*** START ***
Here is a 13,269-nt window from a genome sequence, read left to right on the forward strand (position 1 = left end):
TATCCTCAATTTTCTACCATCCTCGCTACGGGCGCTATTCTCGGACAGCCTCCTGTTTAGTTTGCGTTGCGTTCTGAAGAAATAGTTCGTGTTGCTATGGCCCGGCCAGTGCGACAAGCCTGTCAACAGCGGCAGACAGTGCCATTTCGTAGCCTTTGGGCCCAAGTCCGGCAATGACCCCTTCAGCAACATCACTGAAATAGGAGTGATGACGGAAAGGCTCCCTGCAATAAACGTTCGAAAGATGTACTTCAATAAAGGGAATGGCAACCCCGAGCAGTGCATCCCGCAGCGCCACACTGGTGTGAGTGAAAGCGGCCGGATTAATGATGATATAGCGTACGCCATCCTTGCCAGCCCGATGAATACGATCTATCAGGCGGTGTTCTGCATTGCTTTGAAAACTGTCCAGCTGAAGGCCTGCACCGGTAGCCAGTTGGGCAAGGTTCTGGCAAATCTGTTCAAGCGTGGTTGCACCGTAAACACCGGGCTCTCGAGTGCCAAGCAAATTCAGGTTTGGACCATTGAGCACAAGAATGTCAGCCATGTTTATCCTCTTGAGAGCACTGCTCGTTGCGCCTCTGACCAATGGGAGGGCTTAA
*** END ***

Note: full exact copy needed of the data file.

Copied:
Here is a 13,269-nt window from a genome sequence, read left to right on the forward strand (position 1 = left end):
TATCCTCAATTTTCTACCATCCTCGCTACGGGCGCTATTCTCGGACAGCCTCCTGTTTAGTTTGCGTTGCGTTCTGAAGAAATAGTTCGTGTTGCTATGGCCCGGCCAGTGCGACAAGCCTGTCAACAGCGGCAGACAGTGCCATTTCGTAGCCTTTGGGCCCAAGTCCGGCAATGACCCCTTCAGCAACATCACTGAAATAGGAGTGATGACGGAAAGGCTCCCTGCAATAAACGTTCGAAAGATGTACTTCAATAAAGGGAATGGCAACCCCGAGCAGTGCATCCCGCAGCGCCACACTGGTGTGAGTGAAAGCGGCCGGATTAATGATGATATAGCGTACGCCATCCTTGCCAGCCCGATGAATACGATCTATCAGGCGGTGTTCTGCATTGCTTTGAAAACTGTCCAGCTGAAGGCCTGCACCGGTAGCCAGTTGGGCAAGGTTCTGGCAAATCTGTTCAAGCGTGGTTGCACCGTAAACACCGGGCTCTCGAGTGCCAAGCAAATTCAGGTTTGGACCATTGAGCACAAGAATGTCAGCCATGTTTATCCTCTTGAGAGCACTGCTCGTTGCGCCTCTGACCAATGGGAGGGCTTAA